|Posts on Regator:||989|
|Posts / Week:||7.1|
|Archived Since:||April 18, 2011|
Flights that ferry us the farthest THIS is your captain speaking. Welcome aboard Economist flight DEC20 to London. Today's in-flight entertainment is an infographic of the longest commercial flights—“ultra long-haul” routes that last more than 12 hours. Show More Summary
A global boom in museums is under way MUSEUMS are enjoying a new golden age. There are at least 55,000 museums across the world, more than double the number 20 years ago. And new ones are being built every day, especially in China, where more than 450 were opened last year. Show More Summary
A creeping ascent The year in nine charts THE world economy continued to recover from the financial crisis in 2013, albeit wanly. This year's assessment of global economics in nine charts is here.
The fastest things on Earth SANTA'S work schedule is short but intense. To deliver gifts to all the world's 2.1 billion children on a single day he has to travel at 4,680,000 miles per hour, or around Mach 6,000. Never mind that at that speed the reindeer would be ripped apart by centrifugal forces. Show More Summary
The global rivalry of bean versus leaf EXACTLY 240 years ago today, uppity colonists barely disguised as Mohawk Indians defied the crown and ruined the private property of English merchants by dumping 342 chests of perfectly good tea into Boston harbour. Show More Summary
Where countries prohibit homosexuality IT HAS been a bad week for gay rights. An Australian court struck down a recent state law allowing same-sex marriage. In India the Supreme Court upheld an 1860 law that criminalises homosexual acts, overruling a 2009 judgment by a lower court. Show More Summary
How fare “The Economist poll of forecasters”? FOR decades The Economist has surveyed experts on indicators like GDP and consumer prices, asking them to predict the figures a year ahead. We’ve plotted the past year’s monthly “poll of forecasters” to see the variance and harmony. Show More Summary
American homeowners are finally returning to positive equity THE calamitous financial situation of "negative equity" is when the mortgage on your house dwarves the value of the house itself. That has been the situation of American homeowners in aggregate since late 2007, according to "flow of funds" data from the US Federal Reserve. Show More Summary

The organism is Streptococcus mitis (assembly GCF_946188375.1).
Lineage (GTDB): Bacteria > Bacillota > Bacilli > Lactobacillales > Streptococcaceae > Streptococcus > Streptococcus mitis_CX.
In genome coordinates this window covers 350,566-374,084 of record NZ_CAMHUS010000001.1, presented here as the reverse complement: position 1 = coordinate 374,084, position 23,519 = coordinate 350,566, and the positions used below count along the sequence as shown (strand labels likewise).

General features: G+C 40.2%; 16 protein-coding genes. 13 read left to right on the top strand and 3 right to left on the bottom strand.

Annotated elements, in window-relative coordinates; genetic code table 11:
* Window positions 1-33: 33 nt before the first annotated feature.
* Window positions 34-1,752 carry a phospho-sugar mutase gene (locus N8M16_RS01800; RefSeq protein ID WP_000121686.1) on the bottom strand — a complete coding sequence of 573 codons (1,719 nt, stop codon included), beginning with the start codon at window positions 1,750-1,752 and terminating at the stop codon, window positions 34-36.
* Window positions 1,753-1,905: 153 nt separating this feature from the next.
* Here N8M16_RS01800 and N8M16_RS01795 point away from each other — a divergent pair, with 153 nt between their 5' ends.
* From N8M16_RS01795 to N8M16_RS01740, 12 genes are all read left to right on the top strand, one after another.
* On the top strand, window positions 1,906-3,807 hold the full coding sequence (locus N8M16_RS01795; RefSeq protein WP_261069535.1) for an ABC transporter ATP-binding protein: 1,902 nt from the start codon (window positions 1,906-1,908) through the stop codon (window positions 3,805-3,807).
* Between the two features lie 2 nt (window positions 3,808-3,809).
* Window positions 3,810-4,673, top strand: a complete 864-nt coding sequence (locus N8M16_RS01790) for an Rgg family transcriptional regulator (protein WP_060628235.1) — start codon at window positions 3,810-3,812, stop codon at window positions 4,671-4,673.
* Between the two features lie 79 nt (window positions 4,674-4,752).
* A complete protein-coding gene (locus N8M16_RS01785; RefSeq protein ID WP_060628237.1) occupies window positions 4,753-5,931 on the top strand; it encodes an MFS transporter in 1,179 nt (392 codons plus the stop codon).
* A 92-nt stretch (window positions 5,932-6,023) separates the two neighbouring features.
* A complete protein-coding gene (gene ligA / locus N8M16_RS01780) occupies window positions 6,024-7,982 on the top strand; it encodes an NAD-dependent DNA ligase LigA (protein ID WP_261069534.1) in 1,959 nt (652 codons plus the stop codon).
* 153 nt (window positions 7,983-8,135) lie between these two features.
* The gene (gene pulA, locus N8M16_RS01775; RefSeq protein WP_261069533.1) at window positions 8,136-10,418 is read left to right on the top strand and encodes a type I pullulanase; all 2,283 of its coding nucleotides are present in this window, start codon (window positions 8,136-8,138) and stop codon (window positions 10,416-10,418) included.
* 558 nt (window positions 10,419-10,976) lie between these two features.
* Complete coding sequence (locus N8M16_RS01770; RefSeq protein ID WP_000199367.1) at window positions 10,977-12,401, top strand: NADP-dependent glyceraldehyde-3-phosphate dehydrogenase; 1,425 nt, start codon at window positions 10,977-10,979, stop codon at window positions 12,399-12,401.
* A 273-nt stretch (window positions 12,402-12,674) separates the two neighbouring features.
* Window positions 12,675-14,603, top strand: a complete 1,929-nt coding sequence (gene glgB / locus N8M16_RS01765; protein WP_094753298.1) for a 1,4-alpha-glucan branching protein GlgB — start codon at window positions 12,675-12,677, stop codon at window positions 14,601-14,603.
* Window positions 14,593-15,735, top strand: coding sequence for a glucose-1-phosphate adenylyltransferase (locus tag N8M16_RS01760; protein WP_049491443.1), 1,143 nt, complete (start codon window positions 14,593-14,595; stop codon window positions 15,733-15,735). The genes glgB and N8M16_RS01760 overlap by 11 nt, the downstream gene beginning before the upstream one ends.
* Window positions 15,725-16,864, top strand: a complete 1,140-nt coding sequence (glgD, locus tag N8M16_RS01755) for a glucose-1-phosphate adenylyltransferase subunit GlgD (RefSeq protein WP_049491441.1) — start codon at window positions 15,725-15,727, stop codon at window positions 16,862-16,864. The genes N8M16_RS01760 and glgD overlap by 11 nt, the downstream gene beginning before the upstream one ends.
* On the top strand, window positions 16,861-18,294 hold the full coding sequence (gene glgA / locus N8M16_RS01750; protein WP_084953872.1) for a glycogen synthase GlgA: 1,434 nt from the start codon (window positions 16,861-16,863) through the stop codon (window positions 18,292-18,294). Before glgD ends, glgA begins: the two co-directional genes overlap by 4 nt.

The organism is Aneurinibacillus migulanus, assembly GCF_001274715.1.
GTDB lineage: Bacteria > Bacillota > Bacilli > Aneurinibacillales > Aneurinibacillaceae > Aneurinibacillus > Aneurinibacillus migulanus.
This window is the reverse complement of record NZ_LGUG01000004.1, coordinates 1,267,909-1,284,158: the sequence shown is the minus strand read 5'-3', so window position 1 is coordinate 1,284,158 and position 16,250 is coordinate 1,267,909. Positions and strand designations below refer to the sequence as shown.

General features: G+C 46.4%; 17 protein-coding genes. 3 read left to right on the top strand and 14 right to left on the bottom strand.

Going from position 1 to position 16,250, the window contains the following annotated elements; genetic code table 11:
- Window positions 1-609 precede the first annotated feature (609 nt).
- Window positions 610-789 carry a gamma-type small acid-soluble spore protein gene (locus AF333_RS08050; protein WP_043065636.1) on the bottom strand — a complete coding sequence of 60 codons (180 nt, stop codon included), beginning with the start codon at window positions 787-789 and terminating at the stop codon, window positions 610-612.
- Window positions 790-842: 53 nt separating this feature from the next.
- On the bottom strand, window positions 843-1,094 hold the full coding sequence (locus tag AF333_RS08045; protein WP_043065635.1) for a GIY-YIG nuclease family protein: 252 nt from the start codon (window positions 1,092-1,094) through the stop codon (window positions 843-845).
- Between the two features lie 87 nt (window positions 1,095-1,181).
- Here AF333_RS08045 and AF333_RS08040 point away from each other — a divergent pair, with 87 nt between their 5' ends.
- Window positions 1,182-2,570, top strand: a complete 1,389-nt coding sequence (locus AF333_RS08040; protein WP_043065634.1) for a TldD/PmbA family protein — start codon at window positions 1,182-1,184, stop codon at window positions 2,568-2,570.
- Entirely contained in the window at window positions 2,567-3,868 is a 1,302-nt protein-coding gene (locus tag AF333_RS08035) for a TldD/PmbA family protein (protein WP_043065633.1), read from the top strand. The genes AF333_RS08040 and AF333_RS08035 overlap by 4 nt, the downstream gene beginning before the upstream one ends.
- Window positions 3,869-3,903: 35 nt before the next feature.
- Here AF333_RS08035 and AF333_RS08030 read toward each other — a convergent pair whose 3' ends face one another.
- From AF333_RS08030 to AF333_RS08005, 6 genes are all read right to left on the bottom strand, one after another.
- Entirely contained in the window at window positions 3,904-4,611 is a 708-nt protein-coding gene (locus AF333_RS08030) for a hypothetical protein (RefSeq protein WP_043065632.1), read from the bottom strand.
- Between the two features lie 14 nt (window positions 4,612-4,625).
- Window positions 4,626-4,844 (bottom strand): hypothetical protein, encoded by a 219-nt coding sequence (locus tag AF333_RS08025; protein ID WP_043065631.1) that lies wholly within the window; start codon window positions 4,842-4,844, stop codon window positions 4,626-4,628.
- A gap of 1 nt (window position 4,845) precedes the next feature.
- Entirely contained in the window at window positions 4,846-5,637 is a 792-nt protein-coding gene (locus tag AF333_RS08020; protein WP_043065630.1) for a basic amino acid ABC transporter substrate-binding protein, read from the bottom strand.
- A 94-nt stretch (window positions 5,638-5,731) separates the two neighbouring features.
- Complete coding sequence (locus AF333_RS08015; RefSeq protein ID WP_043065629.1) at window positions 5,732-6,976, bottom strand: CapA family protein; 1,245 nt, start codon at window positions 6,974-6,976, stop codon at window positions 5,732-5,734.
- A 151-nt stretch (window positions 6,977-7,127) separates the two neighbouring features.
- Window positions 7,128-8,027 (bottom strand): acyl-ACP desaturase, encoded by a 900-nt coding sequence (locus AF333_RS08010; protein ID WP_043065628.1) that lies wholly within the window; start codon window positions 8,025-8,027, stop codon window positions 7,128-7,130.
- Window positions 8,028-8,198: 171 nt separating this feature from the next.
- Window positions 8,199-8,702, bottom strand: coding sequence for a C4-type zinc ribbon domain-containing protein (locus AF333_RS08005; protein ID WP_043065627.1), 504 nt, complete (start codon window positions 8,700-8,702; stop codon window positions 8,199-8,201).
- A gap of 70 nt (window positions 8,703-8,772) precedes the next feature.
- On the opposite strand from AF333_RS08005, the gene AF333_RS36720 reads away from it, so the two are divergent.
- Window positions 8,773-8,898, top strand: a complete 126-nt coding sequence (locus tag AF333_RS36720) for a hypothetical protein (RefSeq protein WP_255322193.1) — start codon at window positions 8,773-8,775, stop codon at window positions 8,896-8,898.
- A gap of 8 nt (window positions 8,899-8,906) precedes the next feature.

The Nobel Peace Prize needs to rethink what it rewards TODAY the Nobel Peace Prize ceremony takes place in Oslo, honouring the Organisation for the Prohibition of Chemical Weapons. Ridding the world of poison is unobjectionable. But reasonable people can object about the selection. Show More Summary
The high rate of suicide in Asia SUICIDE is sometimes dismissed as a curse of insecure youth or a regrettable answer to middle-aged worries. But across the OECD, the rate is highest among the elderly. In parts of Asia, it amounts to a crisis. Show More Summary
South African inequality over the lifetime of Nelson Mandela ROLIHLAHLA MANDELA (later Madiba to his countrymen, Nelson to the wider world) was born into a British-ruled South Africa in 1918. The Natives Land Act—passed just five years previously—was already enforcing mass segregation. Show More Summary
Where listed companies get their sales
How different countries’ students measure up TEST scores are not everything. But they do signal something. By this measure (taken by testing 15 year olds on basic academic skills) industrious Asians have maintained their lead over Americans...Show More Summary
A round-up of the year’s most popular infographics The 2013 Daily Chart Advent Calendar Click here for the 2013 Daily chart Advent calendar, a collection of the 24 most popular maps, charts, data visualisations and interactive features published on our site over the last 12 months. Season’s greetings from everyone at The Economist.
Grocery shopping is finally going online WHEN Google’s chairman Eric Schmidt visited London this week, he gushed that Britain led the world in many online trends. His audience at Chatham House, a fancy foreign policy club, seemed taken by surprise. Show More Summary
How the Thanksgiving Day plate varies across America TODAY Americans will gorge themselves silly in celebration of Thanksgiving. Though each on average will ingest some 3,000 calories at dinner, the plates around the country—brimming with turkey, potatoes, stuffing, gravy, cranberry sauce and pies—will actually look quite different. Show More Summary
How America’s military spending stacks up
How pensioners pay their way THE way that old people live without throwing national budgets into crisis is a critical question. Though they are often depicted as depending on the public purse, such tax-financed transfers make up less than 60% of their gross incomes on average in the OECD. Show More Summary
Click here for link to article FIFTY years ago this week President John Kennedy was assassinated by Lee Harvey Oswald, a Castro-supporting communist who had learned to shoot straight while in the US Marines. Half a century later, 61% of Americans believe in a conspiracy. Amazingly, this is the lowest level since the late 1960s. See more here.